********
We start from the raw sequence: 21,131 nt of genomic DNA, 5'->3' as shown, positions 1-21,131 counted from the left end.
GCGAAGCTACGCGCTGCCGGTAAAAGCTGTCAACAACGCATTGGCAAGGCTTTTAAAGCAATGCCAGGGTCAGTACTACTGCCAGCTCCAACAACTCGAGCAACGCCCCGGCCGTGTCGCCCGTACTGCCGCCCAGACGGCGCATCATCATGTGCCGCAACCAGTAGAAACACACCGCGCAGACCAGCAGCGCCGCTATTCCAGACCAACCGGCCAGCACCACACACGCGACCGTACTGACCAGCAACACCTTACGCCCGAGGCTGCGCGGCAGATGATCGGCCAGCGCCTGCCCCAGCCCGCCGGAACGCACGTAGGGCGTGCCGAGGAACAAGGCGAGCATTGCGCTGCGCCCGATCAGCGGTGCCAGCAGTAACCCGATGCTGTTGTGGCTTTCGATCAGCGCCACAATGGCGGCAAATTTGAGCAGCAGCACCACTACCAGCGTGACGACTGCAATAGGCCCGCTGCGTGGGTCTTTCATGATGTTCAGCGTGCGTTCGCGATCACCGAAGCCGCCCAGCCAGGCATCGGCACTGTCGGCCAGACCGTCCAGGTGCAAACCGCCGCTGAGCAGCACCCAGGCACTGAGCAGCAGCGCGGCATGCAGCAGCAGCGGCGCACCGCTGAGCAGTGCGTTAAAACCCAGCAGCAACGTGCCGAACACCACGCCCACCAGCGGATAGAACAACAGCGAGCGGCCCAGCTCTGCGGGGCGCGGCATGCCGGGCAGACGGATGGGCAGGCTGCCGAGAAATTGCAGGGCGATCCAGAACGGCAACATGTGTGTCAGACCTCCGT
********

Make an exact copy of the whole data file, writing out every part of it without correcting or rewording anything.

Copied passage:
We start from the raw sequence: 21,131 nt of genomic DNA, 5'->3' as shown, positions 1-21,131 counted from the left end.
GCGAAGCTACGCGCTGCCGGTAAAAGCTGTCAACAACGCATTGGCAAGGCTTTTAAAGCAATGCCAGGGTCAGTACTACTGCCAGCTCCAACAACTCGAGCAACGCCCCGGCCGTGTCGCCCGTACTGCCGCCCAGACGGCGCATCATCATGTGCCGCAACCAGTAGAAACACACCGCGCAGACCAGCAGCGCCGCTATTCCAGACCAACCGGCCAGCACCACACACGCGACCGTACTGACCAGCAACACCTTACGCCCGAGGCTGCGCGGCAGATGATCGGCCAGCGCCTGCCCCAGCCCGCCGGAACGCACGTAGGGCGTGCCGAGGAACAAGGCGAGCATTGCGCTGCGCCCGATCAGCGGTGCCAGCAGTAACCCGATGCTGTTGTGGCTTTCGATCAGCGCCACAATGGCGGCAAATTTGAGCAGCAGCACCACTACCAGCGTGACGACTGCAATAGGCCCGCTGCGTGGGTCTTTCATGATGTTCAGCGTGCGTTCGCGATCACCGAAGCCGCCCAGCCAGGCATCGGCACTGTCGGCCAGACCGTCCAGGTGCAAACCGCCGCTGAGCAGCACCCAGGCACTGAGCAGCAGCGCGGCATGCAGCAGCAGCGGCGCACCGCTGAGCAGTGCGTTAAAACCCAGCAGCAACGTGCCGAACACCACGCCCACCAGCGGATAGAACAACAGCGAGCGGCCCAGCTCTGCGGGGCGCGGCATGCCGGGCAGACGGATGGGCAGGCTGCCGAGAAATTGCAGGGCGATCCAGAACGGCAACATGTGTGTCAGACCTCCGT